On Mon, Mar 29, 2010 at 9:23 AM, Space Ship T. <
[email protected]> wrote:
P.S. I don’t want to cause any grief
Is the general syntax simple and concise?
I wouldn’t consider C’s syntax to be simple and concise. It’s type
leads to weird contortions and obnoxious typecasting that just add
lines to code. To do anything polymorphic you have to use void pointers
function pointers. You have to use esoteric naming conventions because
doesn’t support namespaces. Compiling multiple source files requires
knowledge of makefiles (I’ve switched to rake) which have their own
syntax (and god help you if you use spaces instead of tab on some line
somewhere). If there is a single comprehensive source of documentation
ruby-doc.org), I don’t know what it is, and I’ve looked and asked and
using C off and on for about 2 years. Prototypes duplicate your
signatures across files that you then have to remember to change if you
alter your code, you have to include them to make your code visible to
files, and because code in your own file can’t see code that comes after
so you either deal with dependencies depending on where you wrote the
in the file in relation to other code, or you use a header. But even
can have dependency issues when included in some other file in the wrong
order. You can’t just include the file your header is dependent on
your header, because C can only include files a couple files deep. Their
type equality forces you to use typedefs because structures use some
equality measurement that the type system won’t realize is the same.
Is it generally easy to write new code?
I also disagree with C for this category. C does not support many
abstractions like interfaces, namespaces, OO, closures, etc. So you end
with a lot of code duplicated, and bound to eachother. I’m not saying
is inevitable, just that it’s really easy to for that to happen. This
that if you want to write new code, you end up being concerned you’re
to break something you’ve already done. It also has very poor support
testing, because it is so static and brittle, which makes it dangerous
refactor existing code. You also have to always be aware of where things
came from, and really let people know where they are going, because you
to manage all of your own memory, so if you don’t free that ‘object’ or
user you return your result to doesn’t free it, it’s going to turn into
Does the language have a type system conducive education?
I think Java should be green here. It’s static typing only gets in the
when you use things like containers. Otherwise, I think it is helpful
education to be able to look at the signature of the method, and see it
takes a String and an int, or just a String, and it returns an array of
strings. I always found that helpful when learning OO. And explicitly
declaring that your variable is of type whatever is helpful when you are
very strong with understanding types. It also allows the compiler to
incompatibilities, and (ideally, at least) give you more useful errors.
In this regard, I think Ruby should be yellow here. Ruby relies much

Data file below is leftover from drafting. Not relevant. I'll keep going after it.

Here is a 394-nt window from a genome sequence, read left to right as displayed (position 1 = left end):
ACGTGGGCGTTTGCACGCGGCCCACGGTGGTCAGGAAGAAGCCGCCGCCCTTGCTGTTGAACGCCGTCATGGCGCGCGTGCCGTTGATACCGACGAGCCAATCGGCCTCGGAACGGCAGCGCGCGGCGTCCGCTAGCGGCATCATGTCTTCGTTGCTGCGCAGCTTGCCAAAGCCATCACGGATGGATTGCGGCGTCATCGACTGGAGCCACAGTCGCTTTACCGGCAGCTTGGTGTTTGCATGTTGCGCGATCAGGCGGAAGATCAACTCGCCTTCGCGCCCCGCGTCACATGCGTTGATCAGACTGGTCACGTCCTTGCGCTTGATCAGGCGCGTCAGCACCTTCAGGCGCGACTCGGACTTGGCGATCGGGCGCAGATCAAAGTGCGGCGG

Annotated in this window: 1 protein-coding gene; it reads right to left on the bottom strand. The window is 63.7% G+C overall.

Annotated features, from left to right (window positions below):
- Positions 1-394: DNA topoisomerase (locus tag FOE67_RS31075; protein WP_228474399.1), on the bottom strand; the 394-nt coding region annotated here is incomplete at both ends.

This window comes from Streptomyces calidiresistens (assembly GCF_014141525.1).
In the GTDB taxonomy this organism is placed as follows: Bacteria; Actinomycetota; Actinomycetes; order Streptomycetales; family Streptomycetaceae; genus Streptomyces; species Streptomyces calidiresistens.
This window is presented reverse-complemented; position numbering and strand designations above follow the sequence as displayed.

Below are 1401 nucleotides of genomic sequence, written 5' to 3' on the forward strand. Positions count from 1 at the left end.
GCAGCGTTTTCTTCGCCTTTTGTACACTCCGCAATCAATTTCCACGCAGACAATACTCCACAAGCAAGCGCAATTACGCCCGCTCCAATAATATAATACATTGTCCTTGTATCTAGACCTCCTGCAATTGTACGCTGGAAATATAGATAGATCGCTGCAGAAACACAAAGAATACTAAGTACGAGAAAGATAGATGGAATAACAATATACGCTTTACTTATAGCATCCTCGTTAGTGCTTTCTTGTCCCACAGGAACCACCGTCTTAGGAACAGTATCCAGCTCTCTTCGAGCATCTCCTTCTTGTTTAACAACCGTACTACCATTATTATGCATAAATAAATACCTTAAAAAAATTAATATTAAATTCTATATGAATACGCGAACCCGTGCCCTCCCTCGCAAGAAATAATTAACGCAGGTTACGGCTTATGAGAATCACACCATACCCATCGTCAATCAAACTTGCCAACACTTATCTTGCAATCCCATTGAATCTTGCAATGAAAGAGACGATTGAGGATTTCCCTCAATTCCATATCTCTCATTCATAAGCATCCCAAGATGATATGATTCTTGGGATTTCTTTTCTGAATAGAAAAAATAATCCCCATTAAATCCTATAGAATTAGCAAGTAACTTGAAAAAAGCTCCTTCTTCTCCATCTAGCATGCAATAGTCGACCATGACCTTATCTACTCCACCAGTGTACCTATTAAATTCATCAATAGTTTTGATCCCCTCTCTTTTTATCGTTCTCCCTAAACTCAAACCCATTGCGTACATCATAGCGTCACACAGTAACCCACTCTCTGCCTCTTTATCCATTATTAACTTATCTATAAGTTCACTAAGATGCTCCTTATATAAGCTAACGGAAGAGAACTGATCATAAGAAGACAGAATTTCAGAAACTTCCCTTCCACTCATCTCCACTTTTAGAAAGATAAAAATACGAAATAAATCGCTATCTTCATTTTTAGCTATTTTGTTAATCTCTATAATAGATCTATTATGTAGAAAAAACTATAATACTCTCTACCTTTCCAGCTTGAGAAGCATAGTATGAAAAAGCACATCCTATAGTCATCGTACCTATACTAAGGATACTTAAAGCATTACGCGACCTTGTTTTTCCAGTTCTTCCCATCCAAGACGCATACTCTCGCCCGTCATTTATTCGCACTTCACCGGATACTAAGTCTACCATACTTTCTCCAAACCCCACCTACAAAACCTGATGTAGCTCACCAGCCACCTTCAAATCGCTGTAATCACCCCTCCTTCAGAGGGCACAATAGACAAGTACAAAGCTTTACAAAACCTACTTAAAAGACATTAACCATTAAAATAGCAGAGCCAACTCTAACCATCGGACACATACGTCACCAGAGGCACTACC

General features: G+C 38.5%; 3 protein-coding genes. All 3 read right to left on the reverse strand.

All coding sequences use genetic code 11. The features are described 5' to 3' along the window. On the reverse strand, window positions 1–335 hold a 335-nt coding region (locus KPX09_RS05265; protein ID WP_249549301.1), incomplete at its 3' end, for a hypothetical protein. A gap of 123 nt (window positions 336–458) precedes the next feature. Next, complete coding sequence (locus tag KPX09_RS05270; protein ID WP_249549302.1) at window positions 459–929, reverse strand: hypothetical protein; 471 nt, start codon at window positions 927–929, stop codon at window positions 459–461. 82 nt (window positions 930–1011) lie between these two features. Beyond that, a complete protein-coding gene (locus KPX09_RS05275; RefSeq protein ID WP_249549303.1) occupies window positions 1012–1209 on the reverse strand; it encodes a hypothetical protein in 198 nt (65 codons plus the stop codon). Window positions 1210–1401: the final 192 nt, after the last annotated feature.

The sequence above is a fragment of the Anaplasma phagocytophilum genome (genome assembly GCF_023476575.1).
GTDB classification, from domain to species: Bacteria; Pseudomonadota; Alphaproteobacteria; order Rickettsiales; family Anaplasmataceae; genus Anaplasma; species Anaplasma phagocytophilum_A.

naming conventions, because you can’t display types in signatures. You
have code that will break because you passed the wrong type of variable,
it won’t break, because you don’t execute that particular piece of code.
Then much later when you do, you get an unexpected error! That is fine
you understand how types work, you don’t need all that extra code
this type or that type or casting between types. But if you are just
learning, then having the compiler hold your hand would probably be
Is it easy to reuse existing code?
I think C should be red. If you want to do anything non trivial,
code pretty much means function pointers and void pointers, which means
obnoxious typecasting and code/namespace pollution. You also have the
that the library you are including has some function named the same as
function you are using, or in some other library you want to use,
there is only the global namespace. To get around that, you have to have
really obnoxious names, usually preceeded by several characters to
artificially namespace it, but it all just makes the code more cryptic.
Also, I don’t know where you would go to get existing code other people
written, is there any standard documentation like rdoc or javadoc? I
not since I’ve read several books on C without any such mention. You
have to know how to build the code you are using, and know how to link
Does the language provide a useful and consistent set of object oriented
Maybe I’m misunderstanding the question, but C is not OO. To get OO like
behaviour, you have to declare a struct with all types in it, go write
own create and destroy functions to malloc and free the code. Write all
functions with prefixes appended to their names to make it clear that
are related to eachother, accept the object itself as your first
(something oo does explicitly for you), and then pass everything in
functionally, instead of calling methods. Ie let the prefix pr_ indicate
are defining a “method” for a person (which is just a typedefed struct).
Then ruby’s person.has_birthday; would look like
Now imagine if you wanted to chain methods.
Are people in education already familiar with the language and
At my school (Wichita State), C would be green, C++ would be yellow, and
Java would be green. Everything else on that list would be red.
Are there good learning resources available for use in education?
I think Java should be green, it’s api is very very helpful. I don’t
why C is green, for me it was just google and books (and now stack
Anyway, thats my opinion. Anyone is welcome to disagree, but as a
pre-emptive rebuttal, if there is a resource that resolves the issue,
not widely accepted or adopted, then I don’t think it is relevant,
it is not the kind of thing a new programmer will know about or is
understand well enough to use.